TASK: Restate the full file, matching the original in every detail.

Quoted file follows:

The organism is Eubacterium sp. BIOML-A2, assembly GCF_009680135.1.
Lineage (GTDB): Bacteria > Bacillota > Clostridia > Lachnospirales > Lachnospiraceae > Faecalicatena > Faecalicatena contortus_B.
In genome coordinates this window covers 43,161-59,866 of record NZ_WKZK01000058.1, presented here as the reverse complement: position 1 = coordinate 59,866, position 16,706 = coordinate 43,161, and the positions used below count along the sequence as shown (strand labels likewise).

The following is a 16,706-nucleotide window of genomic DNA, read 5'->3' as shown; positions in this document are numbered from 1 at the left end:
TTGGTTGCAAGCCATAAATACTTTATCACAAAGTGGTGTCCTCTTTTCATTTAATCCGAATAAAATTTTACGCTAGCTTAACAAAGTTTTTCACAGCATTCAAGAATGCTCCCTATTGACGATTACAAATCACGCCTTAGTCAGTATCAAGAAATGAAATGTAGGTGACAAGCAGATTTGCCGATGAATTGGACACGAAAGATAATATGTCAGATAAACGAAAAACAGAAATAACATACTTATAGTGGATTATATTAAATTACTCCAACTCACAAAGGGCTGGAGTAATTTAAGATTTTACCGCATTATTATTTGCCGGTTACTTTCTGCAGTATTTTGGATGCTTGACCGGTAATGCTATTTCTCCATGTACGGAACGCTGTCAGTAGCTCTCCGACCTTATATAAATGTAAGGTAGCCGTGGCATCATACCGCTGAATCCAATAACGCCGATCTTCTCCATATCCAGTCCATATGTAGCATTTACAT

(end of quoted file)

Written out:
The organism is Eubacterium sp. BIOML-A2, assembly GCF_009680135.1.
Lineage (GTDB): Bacteria > Bacillota > Clostridia > Lachnospirales > Lachnospiraceae > Faecalicatena > Faecalicatena contortus_B.
In genome coordinates this window covers 43,161-59,866 of record NZ_WKZK01000058.1, presented here as the reverse complement: position 1 = coordinate 59,866, position 16,706 = coordinate 43,161, and the positions used below count along the sequence as shown (strand labels likewise).

The following is a 16,706-nucleotide window of genomic DNA, read 5'->3' as shown; positions in this document are numbered from 1 at the left end:
TTGGTTGCAAGCCATAAATACTTTATCACAAAGTGGTGTCCTCTTTTCATTTAATCCGAATAAAATTTTACGCTAGCTTAACAAAGTTTTTCACAGCATTCAAGAATGCTCCCTATTGACGATTACAAATCACGCCTTAGTCAGTATCAAGAAATGAAATGTAGGTGACAAGCAGATTTGCCGATGAATTGGACACGAAAGATAATATGTCAGATAAACGAAAAACAGAAATAACATACTTATAGTGGATTATATTAAATTACTCCAACTCACAAAGGGCTGGAGTAATTTAAGATTTTACCGCATTATTATTTGCCGGTTACTTTCTGCAGTATTTTGGATGCTTGACCGGTAATGCTATTTCTCCATGTACGGAACGCTGTCAGTAGCTCTCCGACCTTATATAAATGTAAGGTAGCCGTGGCATCATACCGCTGAATCCAATAACGCCGATCTTCTCCATATCCAGTCCATATGTAGCATTTACAT